Rachelle Shea, Botswana, 17 HIV Civil Society & Capacity Building Volunteer
If you are a PCV serving in sub-Saharan Africa then you’ve heard the term “posh corps.” It’s a term that helps convert your bitter jealousy into pride, allowing you to revel in your own hardship. It sets you—the true rugged volunteer—apart from those basking in luxury and posh lifestyles in the southern regions of Africa. I happen to a posh corps volunteer, serving in the central region of Botswana.
I want to paint you a picture of some of these posh amenities. I wake up in thick, foam mattress which rests on an oak bed frame under a mosquito net. I cook breakfast on an electric stove aside a full-sized fridge. I cook all my meals in a non-stick pan and enjoy eating them while seated on a leather two-seater sofa. I have two functioning toilets and two functioning sinks in my house. I also have a shower head. At work, I share a small air-conditioned office with several other ladies. Some other volunteers have their own offices with large desks and wifi daily. And as if that wasn’t enough, the past several weeks all of the volunteers went to the capital to attend technical trainings, one of which was at the Cresta Lodge. This was undoubtedly the nicest hotel I’ve stayed at in my entire life. The hotel staff greeted us with sparkling juice and we enjoyed lunch buffets with goat cheese, smoked salmon, and chocolate mousse, all on Peace Corps budget.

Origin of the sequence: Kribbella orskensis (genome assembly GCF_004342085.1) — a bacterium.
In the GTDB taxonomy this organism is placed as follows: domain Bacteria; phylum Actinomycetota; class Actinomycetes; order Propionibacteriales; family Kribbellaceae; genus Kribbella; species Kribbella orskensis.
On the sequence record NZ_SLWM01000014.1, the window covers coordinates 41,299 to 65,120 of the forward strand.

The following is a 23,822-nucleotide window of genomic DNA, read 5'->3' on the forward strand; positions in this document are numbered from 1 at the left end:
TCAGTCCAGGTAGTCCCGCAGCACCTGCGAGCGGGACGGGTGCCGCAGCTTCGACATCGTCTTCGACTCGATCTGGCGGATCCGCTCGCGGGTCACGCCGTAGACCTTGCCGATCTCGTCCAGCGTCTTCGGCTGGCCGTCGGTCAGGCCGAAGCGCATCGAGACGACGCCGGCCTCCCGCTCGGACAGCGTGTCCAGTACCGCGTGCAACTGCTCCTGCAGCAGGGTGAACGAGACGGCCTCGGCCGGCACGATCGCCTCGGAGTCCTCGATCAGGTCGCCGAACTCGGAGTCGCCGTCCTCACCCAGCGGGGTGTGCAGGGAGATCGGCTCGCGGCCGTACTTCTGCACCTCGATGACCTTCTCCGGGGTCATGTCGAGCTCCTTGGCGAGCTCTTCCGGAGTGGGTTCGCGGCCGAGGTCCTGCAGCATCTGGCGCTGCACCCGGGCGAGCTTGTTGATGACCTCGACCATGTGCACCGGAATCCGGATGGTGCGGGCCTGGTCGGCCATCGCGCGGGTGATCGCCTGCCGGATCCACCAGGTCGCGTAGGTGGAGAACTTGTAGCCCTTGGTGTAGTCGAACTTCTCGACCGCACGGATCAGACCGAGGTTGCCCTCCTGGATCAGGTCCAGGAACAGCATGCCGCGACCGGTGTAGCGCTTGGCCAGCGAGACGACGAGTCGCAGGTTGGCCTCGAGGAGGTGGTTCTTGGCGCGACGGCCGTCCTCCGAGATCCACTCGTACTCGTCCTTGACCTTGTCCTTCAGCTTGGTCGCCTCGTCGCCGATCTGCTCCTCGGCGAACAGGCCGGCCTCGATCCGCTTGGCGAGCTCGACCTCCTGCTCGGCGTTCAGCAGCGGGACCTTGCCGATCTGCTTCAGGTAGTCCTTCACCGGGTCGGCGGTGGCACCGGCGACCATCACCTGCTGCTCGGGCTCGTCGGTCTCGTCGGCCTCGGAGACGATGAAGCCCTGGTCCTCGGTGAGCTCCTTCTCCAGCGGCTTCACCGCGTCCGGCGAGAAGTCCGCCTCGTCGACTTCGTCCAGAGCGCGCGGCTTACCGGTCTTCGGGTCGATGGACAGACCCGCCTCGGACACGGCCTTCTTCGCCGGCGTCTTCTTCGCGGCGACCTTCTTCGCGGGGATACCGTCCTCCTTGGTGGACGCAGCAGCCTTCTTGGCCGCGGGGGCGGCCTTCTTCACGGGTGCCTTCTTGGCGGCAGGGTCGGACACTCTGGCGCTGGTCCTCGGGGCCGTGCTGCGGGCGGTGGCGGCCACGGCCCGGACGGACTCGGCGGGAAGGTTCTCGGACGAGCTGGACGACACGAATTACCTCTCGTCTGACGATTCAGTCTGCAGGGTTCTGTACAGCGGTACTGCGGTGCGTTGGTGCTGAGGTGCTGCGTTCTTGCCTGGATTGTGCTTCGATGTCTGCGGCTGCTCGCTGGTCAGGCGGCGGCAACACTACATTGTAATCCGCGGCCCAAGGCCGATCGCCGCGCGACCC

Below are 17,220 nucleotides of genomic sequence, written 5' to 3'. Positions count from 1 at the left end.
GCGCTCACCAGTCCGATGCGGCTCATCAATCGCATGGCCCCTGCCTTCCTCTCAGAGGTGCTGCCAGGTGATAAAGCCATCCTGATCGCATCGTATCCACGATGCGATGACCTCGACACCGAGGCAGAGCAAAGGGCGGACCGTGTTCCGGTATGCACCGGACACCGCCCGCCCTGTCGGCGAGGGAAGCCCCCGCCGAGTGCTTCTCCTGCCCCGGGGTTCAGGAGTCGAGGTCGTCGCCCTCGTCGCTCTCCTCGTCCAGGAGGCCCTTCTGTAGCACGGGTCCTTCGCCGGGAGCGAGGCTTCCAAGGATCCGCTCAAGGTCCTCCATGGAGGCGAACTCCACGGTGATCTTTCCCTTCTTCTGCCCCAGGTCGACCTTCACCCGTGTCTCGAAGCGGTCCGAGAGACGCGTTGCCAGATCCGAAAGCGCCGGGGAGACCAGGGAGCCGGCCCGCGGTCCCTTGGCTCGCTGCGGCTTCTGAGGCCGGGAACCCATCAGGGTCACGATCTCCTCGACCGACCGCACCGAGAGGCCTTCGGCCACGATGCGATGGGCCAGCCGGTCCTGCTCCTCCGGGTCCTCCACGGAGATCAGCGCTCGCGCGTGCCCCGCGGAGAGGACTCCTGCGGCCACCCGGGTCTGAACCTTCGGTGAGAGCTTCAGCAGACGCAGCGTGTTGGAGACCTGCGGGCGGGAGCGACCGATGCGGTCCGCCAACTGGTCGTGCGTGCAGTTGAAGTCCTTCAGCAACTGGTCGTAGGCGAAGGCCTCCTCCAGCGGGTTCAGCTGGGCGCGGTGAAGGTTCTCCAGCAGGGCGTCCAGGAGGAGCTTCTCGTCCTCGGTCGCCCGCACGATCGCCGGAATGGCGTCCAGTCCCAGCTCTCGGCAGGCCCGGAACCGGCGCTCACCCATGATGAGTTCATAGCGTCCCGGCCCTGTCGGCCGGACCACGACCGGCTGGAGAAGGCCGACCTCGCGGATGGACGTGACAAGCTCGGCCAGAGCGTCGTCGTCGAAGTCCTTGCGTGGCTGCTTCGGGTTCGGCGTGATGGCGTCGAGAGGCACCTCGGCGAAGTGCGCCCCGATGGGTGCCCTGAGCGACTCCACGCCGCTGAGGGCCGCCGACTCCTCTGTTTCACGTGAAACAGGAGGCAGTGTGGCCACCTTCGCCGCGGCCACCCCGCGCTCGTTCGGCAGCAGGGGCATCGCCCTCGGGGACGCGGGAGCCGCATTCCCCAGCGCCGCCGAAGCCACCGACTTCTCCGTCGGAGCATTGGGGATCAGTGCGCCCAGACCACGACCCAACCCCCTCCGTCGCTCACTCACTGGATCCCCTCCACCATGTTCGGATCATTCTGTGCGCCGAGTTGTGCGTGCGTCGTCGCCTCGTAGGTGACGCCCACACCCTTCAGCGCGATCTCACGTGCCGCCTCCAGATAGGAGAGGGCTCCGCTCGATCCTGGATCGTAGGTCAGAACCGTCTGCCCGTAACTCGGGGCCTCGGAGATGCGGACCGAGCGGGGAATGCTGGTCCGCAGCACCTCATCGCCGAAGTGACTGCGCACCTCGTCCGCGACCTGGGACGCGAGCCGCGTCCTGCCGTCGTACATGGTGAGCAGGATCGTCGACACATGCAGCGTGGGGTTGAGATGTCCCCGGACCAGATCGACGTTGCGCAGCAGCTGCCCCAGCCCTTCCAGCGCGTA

Now the interesting thing about this is that Peace Corps Botswana has one of the lowest ratings of all posts for volunteers’ satisfaction of their service and one of the highest dropout rates. Having been here just 8 months, it is still difficult for me to understand why this is. But what I know is that a large majority of my conversations with other volunteers involve trying to conceptualize our role within the cultural complexities of the HIV epidemic here in Botswana. In order to prevent the spread of HIV, we must literally advocate against deeply ingrained cultural behaviors, such as having multiple partners at once or older men sleeping with young girls. Sometimes it feels that our work is the epitome of colonialism: Westerners preaching a “better” culture or behavior in a developing country. Other days when I can’t even get the police on board with gender equality, it feels like the work is meaningless in comparison to the enormity of HIV epidemic.
As Peace Corps volunteers, it is unfair to compare our challenges. We all have them and we all have to overcome them. And every post has those shining volunteers who still manage to radiate pure joy when they tell stories of their experiences. These volunteers are not telling stories of clean toilets or regular wifi use. They talk about cooking dinner with their neighbors or spending the weekend playing with the kiddos in their villages. They describe the people they have fallen in love with at their site and say, “I couldn’t survive without them.” So despite my posh lifestyle and despite the grand challenges of working within HIV prevention, I must remind myself daily that happiness in life comes through shared experiences. And there’s no better time or place to accomplish this than while living a slow-paced life for two years in a beautifully unique country.